Another concern for many students is how they can make themselves stand out in a pool filled with thousands of applicants. Solon High School (SHS) head guidance counselor Ann Trocchio explains what she feels students can do throughout their high school experience to help them stand out on their application.

“Standing out is giving back to others, not being about self,” Trocchio said. “What can we do to help others? That seems to be where the students that do that really stand out.”

Junior Sophia Lance explains how she has worked to help others and contribute to her college resume.

“I have definitely been getting more involved in the [Freshman Mentoring] program and getting myself involved in more clubs,” Lance said.

Furthermore, Levenson explains how it is really about the student having a good sense of themselves and showing that they are making good choices in terms of potential colleges. Students should understand what they want and that is all work that they have to do to understand what environment they are the best worker in.

“We are looking for people who are confident in what they have done and what they can present,” Levenson said. “That doesn’t mean you have to be in every single organization, students who have found something that they enjoy and have done something with it.”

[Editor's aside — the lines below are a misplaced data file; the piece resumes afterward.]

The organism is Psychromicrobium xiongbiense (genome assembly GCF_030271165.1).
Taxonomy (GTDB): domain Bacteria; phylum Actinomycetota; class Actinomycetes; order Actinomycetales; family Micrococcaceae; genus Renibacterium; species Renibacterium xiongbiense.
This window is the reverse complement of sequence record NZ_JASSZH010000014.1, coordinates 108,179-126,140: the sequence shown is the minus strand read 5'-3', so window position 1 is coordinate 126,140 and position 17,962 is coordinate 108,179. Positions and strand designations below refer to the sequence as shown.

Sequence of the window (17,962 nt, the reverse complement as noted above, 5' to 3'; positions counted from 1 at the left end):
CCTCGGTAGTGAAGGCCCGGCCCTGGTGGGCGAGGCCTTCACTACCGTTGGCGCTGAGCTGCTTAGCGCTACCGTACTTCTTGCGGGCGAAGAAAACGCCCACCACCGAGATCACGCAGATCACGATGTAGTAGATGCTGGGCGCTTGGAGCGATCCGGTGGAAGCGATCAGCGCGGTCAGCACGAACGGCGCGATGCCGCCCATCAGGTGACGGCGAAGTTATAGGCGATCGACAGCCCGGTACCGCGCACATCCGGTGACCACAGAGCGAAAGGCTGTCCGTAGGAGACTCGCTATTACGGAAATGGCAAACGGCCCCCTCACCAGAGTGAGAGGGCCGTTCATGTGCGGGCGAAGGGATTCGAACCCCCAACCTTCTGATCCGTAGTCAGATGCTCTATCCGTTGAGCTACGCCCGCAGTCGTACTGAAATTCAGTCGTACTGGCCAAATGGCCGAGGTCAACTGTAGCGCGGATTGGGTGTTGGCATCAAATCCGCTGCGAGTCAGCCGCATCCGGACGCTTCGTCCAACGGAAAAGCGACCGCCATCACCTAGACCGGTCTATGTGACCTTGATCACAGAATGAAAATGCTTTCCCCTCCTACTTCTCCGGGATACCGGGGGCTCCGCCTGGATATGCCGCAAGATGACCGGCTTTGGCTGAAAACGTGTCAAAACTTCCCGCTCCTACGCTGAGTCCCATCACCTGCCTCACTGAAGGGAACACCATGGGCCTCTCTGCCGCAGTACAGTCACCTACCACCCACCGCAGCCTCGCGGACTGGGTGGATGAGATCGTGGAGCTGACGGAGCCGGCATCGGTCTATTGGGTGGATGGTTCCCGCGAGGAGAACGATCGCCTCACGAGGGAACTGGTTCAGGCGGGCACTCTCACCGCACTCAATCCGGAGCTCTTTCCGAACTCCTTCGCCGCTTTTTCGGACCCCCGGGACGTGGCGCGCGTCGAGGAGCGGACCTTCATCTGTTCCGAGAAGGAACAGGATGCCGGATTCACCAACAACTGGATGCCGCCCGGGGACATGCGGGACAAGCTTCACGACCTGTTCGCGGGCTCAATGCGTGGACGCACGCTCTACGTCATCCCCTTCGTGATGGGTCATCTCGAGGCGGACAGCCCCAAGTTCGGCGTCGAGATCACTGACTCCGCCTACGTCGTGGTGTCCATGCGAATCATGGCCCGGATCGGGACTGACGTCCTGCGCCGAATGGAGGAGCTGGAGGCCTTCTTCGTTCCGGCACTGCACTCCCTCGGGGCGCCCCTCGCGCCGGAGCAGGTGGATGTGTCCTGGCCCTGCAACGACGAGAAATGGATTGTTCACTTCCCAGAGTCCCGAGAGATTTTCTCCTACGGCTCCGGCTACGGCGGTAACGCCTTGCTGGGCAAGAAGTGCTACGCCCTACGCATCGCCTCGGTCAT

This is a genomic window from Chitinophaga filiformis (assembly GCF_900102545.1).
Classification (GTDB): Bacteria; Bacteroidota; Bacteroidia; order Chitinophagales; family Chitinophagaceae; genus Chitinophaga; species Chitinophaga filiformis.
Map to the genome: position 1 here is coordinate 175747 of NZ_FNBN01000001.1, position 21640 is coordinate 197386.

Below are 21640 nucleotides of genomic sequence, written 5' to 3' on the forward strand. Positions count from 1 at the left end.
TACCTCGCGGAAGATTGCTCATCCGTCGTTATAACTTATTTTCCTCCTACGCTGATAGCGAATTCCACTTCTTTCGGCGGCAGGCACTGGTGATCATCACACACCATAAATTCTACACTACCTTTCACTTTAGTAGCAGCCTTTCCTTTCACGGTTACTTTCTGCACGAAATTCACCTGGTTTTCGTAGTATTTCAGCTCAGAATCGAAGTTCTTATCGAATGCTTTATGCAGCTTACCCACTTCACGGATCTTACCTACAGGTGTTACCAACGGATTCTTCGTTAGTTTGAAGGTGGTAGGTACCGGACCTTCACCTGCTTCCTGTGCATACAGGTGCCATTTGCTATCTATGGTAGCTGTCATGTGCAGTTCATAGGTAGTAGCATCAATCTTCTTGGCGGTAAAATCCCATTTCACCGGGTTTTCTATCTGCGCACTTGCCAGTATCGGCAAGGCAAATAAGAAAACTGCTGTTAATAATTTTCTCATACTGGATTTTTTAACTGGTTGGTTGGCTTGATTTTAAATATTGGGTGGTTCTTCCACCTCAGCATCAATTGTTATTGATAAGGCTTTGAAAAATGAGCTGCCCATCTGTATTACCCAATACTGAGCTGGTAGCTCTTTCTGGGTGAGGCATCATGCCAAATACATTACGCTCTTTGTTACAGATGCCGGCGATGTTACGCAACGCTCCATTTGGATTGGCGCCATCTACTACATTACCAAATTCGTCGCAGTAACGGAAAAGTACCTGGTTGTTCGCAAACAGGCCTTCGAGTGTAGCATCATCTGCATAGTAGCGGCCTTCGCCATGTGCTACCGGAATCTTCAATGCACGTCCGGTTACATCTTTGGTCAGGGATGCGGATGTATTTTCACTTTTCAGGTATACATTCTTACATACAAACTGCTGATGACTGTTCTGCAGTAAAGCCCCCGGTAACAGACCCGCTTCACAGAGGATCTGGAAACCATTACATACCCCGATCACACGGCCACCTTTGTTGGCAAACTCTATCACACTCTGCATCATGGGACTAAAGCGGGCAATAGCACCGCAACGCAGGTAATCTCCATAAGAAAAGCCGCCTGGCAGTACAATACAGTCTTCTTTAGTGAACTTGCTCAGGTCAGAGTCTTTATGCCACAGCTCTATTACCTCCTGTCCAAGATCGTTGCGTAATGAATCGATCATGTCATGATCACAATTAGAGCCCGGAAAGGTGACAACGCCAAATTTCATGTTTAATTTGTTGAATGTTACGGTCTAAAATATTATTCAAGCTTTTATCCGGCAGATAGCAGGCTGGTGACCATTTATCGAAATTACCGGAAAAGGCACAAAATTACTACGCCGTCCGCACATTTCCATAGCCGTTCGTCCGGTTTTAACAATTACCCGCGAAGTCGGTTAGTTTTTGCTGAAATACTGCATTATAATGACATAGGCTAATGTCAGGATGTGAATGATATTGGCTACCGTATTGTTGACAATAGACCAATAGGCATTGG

While Levenson and Trocchio provide tips for students during this process, they also address the most common mistakes that students make and ways to combat those mishaps.

Levenson illustrates how the lack of research in understanding why the school is a good fit for students is a mistake that is commonly seen among college admissions officers.

“You can do research in a number of ways, it can be online research and understanding or information that you gather from a visit. Where it doesn’t feel specific to that school you visited is when it becomes an issue,” Levenson said.

Trocchio explains how when students are filling out their application, they can be a little careless and do not pay attention to things they are writing regarding spelling and grammar.